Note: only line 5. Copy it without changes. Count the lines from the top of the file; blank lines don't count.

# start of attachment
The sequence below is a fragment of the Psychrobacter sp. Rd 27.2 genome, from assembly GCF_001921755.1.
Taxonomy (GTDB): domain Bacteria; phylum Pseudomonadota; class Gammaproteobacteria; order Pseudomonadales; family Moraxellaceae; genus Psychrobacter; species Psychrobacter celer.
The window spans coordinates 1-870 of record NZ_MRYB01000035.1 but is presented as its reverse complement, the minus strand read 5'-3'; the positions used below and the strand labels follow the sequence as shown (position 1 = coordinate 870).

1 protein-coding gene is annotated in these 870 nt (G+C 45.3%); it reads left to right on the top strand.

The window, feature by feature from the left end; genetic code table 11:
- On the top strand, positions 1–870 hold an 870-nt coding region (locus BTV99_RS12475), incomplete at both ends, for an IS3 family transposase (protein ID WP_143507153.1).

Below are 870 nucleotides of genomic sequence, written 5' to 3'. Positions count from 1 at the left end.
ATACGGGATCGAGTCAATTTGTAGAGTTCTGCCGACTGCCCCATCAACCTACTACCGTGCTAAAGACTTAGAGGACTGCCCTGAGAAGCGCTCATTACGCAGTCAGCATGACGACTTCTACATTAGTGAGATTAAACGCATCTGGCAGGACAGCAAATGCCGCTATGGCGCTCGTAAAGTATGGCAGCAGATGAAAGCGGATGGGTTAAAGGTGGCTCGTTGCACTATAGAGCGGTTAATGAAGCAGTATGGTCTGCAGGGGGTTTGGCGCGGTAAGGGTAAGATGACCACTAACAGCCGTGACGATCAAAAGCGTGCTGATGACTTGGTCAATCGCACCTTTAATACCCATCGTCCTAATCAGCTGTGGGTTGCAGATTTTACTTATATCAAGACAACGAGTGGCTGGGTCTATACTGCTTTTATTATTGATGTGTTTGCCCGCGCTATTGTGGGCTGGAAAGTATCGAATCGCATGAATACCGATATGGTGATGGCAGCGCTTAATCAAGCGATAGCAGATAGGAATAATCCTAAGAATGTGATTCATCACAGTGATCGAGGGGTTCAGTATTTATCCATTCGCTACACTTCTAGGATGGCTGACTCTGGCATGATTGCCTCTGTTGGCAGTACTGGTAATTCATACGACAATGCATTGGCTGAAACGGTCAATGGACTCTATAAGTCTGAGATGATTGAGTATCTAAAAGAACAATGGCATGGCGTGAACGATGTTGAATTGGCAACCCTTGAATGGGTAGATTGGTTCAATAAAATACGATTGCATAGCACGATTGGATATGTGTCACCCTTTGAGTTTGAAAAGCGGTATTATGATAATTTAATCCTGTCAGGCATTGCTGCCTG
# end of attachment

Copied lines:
The window, feature by feature from the left end; genetic code table 11: